Paul Skenes Named Baseball America’s 2023 College Baseball Player Of The Year


Image credit: Paul Skenes (Mike Janes/Four Seam Images)

Paul Skenes didn’t want to leave the Air Force Academy a year ago. 

He liked being a part of the team, which had won the Mountain West Conference Tournament in 2022 and reached the Austin Regional final, and he had long wanted to serve in the military. But a combination of MLB’s draft rules and the Air Force’s service requirements led him to transfer so that he could more freely pursue a baseball career.

That led him to Louisiana State, where he dominated the sport this season. Skenes finished the year 13-2, 1.69 with 209 strikeouts and 20 walks in 122.2 innings. He led the nation in strikeouts and had more than any college pitcher since Jered Weaver racked up 213 in 2004.

Skenes’ sensational season helped lead LSU to its first national championship since 2009 and he was named College World Series Most Outstanding Player after a standout performance in Omaha.

It also pushed him to the top of draft boards, and he’s expected to be the first pitcher taken this July—if not the first player drafted. College coaches and MLB evaluators both agree that they have not been a college pitcher like Skenes since at least Stephen Strasburg in 2009.

For those reasons and more, Skenes is the 2023 Baseball America College Player of the Year. He is just the second player in LSU program history to win the award, fittingly joining Ben McDonald, who won in 1989. McDonald is also the only player in program history to be drafted first overall.

Coming into the year, Skenes wasn’t quite sure what to expect at LSU. He was joining a team and a program with national championship expectations. He was a two-time All-American as a catcher/righthander at Air Force and he knew LSU would be different. 

The reality, especially the fans’ reception of him, has blown Skenes away.

“It was an awesome opportunity to come here in the first place,” he said. “I never thought I’d be receiving the love and all of that that I’ve gotten from the fans (during the postseason). It’s so cool.”

Skenes is listed at 6-foot-6, 247 pounds. His physicality stands out on the mound, as does his athleticism. Until this year, Skenes doubled as a catcher. As a freshman in 2021, he hit .410/.486/.697 with 10 home runs and went 1-1, 2.70 with 11 saves in 18 appearances on the mound. As a sophomore, he moved to the front of Air Force’s rotation and went 10-3, 2.73 with 96 strikeouts and 30 walks in 85.2 innings, while hitting .314/.412/.634 with 13 home runs.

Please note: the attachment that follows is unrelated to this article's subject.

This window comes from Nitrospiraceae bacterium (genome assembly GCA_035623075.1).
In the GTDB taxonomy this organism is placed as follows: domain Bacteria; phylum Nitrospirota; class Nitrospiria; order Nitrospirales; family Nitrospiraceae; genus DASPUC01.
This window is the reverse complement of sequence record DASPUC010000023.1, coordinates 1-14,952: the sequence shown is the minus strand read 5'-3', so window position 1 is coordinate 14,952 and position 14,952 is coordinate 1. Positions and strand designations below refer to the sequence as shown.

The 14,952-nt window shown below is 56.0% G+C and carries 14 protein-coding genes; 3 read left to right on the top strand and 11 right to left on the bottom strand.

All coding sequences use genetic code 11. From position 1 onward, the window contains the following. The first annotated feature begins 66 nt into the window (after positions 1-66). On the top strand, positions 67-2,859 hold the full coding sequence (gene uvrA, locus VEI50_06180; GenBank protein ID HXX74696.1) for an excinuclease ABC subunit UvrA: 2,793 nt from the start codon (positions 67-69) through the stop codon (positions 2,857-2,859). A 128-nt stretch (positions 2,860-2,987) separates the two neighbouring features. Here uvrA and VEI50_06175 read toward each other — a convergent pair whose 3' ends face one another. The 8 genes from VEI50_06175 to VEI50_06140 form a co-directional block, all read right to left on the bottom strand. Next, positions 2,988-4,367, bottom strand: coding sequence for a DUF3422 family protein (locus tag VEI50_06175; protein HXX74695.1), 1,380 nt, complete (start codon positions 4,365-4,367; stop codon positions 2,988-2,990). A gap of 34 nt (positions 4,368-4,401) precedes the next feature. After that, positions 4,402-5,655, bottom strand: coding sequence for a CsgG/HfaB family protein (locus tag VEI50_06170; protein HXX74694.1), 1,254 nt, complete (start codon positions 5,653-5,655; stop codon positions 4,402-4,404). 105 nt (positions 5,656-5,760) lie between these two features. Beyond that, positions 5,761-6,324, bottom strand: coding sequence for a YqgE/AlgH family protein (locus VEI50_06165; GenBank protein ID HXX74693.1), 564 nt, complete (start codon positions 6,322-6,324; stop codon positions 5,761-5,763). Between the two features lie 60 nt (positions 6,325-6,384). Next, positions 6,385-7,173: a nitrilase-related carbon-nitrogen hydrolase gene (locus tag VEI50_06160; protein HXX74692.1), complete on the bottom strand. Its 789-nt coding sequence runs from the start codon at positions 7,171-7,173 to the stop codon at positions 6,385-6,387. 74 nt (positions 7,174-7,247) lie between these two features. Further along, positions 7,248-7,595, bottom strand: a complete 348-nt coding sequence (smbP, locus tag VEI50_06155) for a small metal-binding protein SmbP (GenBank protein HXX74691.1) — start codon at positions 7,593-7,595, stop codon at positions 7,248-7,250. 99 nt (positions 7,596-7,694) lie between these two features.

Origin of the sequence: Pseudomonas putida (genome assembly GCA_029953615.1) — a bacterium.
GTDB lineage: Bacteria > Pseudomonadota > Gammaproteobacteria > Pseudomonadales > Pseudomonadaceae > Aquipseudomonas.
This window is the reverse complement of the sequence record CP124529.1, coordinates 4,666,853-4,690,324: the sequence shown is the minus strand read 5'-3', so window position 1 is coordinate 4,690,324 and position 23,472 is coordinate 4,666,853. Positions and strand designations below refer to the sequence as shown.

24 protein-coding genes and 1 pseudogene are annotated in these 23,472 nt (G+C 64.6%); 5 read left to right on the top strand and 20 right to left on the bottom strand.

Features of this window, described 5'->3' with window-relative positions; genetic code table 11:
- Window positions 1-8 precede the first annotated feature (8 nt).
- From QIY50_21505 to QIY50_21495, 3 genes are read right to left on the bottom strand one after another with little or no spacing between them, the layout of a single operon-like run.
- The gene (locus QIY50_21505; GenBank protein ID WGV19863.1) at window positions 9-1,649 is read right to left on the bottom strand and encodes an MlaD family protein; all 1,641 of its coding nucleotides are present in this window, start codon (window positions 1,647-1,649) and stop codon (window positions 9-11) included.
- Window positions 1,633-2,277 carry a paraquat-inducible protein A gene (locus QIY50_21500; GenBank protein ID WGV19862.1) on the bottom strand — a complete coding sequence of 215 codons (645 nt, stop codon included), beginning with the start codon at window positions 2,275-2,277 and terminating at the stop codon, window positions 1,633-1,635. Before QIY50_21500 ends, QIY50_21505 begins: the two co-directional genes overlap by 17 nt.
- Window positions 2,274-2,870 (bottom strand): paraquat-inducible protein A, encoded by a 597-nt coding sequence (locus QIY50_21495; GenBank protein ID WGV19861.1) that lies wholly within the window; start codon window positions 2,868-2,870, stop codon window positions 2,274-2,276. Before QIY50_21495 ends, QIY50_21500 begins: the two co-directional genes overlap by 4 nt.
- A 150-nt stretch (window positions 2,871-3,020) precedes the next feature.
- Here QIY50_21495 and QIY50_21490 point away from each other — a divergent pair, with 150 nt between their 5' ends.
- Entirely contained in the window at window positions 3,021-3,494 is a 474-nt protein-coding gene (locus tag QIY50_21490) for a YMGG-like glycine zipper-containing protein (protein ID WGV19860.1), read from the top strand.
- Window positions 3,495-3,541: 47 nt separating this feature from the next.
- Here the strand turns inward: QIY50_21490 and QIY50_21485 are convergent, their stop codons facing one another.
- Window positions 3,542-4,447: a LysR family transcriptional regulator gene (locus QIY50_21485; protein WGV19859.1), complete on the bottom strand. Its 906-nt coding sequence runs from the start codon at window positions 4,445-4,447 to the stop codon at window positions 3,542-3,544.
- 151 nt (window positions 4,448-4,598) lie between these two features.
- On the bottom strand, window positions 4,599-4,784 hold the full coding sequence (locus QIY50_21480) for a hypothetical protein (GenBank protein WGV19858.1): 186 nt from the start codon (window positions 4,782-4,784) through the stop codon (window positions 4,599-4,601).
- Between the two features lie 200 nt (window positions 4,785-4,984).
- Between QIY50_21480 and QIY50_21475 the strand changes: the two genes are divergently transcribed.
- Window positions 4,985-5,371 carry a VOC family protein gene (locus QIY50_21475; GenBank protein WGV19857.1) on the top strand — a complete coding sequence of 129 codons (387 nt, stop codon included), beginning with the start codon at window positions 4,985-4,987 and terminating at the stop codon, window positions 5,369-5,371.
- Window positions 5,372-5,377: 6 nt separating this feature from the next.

At LSU, Skenes focused on pitching for the first time in his baseball career. The results were devastating. His fastball regularly crossed 100 mph. His slider became the best breaking ball in the country. His changeup, a pitch he rarely needed to throw, became a third plus offering. He pitched with above-average command and walked just 1.5 per nine innings, a mark that ranked 16th nationally and first among major-conference pitchers.

There is seemingly little Skenes can’t do on the diamond. LSU coach Jay Johnson is just as enamored of his ability off the field.

“Our team plays better because of him in terms of the physical performance, but we’d be here all night if I talked about the person,” Johnson said. “They don’t come around like that. (He’s an) A-plus human being and character. That’s why the talent ascends to the level that it has.”

Johnson is in his second year as head coach at LSU, but 14 years ago he was an assistant coach at San Diego. Across town, Strasburg was tormenting hitters at San Diego State. When Strasburg faced the Toreros in 2009, he struck out 18 batters in eight innings. Over the course of two years, he threw 16 innings against USD, struck out 25, and held the Toreros to four runs on 10 hits and two walks.

So Johnson has a good frame of reference when comparing Skenes and Strasburg.